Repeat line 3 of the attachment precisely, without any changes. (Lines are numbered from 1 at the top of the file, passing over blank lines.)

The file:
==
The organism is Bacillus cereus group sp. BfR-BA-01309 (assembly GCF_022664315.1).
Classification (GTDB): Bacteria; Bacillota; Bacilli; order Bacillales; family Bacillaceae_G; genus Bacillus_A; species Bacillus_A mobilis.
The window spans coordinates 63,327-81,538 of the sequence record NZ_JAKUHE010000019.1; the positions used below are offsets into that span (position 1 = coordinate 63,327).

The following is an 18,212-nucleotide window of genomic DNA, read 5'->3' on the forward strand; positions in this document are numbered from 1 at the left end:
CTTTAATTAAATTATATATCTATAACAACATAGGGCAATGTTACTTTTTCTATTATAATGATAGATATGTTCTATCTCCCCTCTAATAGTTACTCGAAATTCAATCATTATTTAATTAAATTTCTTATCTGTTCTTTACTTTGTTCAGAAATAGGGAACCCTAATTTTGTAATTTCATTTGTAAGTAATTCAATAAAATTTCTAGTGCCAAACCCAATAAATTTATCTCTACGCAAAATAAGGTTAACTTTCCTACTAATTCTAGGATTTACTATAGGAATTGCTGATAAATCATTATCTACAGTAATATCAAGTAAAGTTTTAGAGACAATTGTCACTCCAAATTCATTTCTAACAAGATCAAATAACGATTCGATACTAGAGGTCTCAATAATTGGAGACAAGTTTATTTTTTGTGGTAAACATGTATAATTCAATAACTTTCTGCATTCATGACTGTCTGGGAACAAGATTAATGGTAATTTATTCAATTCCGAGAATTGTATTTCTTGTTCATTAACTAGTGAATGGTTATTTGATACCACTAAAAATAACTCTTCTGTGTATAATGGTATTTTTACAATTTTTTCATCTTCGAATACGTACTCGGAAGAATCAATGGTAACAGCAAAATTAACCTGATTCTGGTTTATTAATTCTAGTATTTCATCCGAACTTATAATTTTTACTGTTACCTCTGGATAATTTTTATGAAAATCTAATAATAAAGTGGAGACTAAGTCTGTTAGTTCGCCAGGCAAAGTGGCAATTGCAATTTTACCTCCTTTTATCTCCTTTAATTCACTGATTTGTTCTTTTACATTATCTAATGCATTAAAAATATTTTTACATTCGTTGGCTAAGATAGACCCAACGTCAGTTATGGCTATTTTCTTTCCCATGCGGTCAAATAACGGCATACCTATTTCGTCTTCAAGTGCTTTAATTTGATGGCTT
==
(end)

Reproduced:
The window spans coordinates 63,327-81,538 of the sequence record NZ_JAKUHE010000019.1; the positions used below are offsets into that span (position 1 = coordinate 63,327).